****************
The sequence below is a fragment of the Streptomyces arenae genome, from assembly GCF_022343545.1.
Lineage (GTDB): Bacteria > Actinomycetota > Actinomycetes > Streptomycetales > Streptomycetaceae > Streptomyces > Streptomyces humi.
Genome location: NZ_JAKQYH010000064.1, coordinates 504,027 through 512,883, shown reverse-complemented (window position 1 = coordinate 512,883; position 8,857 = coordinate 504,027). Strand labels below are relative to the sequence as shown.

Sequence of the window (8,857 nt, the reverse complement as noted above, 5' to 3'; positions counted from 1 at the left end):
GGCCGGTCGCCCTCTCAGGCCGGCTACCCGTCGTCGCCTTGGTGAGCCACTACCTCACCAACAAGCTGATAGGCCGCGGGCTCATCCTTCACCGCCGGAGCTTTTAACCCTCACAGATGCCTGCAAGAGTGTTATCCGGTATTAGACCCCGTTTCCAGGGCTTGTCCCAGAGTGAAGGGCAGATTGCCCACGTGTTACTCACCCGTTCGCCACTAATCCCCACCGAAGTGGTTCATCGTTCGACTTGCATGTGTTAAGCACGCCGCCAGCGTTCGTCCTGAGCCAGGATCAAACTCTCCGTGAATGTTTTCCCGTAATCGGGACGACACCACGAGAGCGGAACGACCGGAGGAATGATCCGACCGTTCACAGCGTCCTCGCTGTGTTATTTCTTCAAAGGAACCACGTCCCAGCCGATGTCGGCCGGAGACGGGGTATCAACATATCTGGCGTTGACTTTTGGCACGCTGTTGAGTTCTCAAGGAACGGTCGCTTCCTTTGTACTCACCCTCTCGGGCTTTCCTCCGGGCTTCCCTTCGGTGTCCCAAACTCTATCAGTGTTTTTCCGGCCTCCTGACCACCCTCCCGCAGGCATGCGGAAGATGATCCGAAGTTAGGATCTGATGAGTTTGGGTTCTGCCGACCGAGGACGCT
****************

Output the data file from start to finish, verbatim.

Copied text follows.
The sequence below is a fragment of the Streptomyces arenae genome, from assembly GCF_022343545.1.
Lineage (GTDB): Bacteria > Actinomycetota > Actinomycetes > Streptomycetales > Streptomycetaceae > Streptomyces > Streptomyces humi.
Genome location: NZ_JAKQYH010000064.1, coordinates 504,027 through 512,883, shown reverse-complemented (window position 1 = coordinate 512,883; position 8,857 = coordinate 504,027). Strand labels below are relative to the sequence as shown.

Sequence of the window (8,857 nt, the reverse complement as noted above, 5' to 3'; positions counted from 1 at the left end):
GGCCGGTCGCCCTCTCAGGCCGGCTACCCGTCGTCGCCTTGGTGAGCCACTACCTCACCAACAAGCTGATAGGCCGCGGGCTCATCCTTCACCGCCGGAGCTTTTAACCCTCACAGATGCCTGCAAGAGTGTTATCCGGTATTAGACCCCGTTTCCAGGGCTTGTCCCAGAGTGAAGGGCAGATTGCCCACGTGTTACTCACCCGTTCGCCACTAATCCCCACCGAAGTGGTTCATCGTTCGACTTGCATGTGTTAAGCACGCCGCCAGCGTTCGTCCTGAGCCAGGATCAAACTCTCCGTGAATGTTTTCCCGTAATCGGGACGACACCACGAGAGCGGAACGACCGGAGGAATGATCCGACCGTTCACAGCGTCCTCGCTGTGTTATTTCTTCAAAGGAACCACGTCCCAGCCGATGTCGGCCGGAGACGGGGTATCAACATATCTGGCGTTGACTTTTGGCACGCTGTTGAGTTCTCAAGGAACGGTCGCTTCCTTTGTACTCACCCTCTCGGGCTTTCCTCCGGGCTTCCCTTCGGTGTCCCAAACTCTATCAGTGTTTTTCCGGCCTCCTGACCACCCTCCCGCAGGCATGCGGAAGATGATCCGAAGTTAGGATCTGATGAGTTTGGGTTCTGCCGACCGAGGACGCT